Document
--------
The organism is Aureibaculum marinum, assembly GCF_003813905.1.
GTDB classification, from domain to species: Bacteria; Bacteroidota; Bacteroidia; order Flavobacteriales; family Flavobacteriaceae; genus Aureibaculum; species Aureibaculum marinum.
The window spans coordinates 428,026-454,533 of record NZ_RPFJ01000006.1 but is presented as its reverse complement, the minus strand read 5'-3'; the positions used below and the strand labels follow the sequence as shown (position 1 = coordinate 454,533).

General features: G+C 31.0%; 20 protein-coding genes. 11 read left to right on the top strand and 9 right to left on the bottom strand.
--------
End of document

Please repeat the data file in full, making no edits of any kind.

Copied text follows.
The organism is Aureibaculum marinum, assembly GCF_003813905.1.
GTDB classification, from domain to species: Bacteria; Bacteroidota; Bacteroidia; order Flavobacteriales; family Flavobacteriaceae; genus Aureibaculum; species Aureibaculum marinum.
The window spans coordinates 428,026-454,533 of record NZ_RPFJ01000006.1 but is presented as its reverse complement, the minus strand read 5'-3'; the positions used below and the strand labels follow the sequence as shown (position 1 = coordinate 454,533).

General features: G+C 31.0%; 20 protein-coding genes. 11 read left to right on the top strand and 9 right to left on the bottom strand.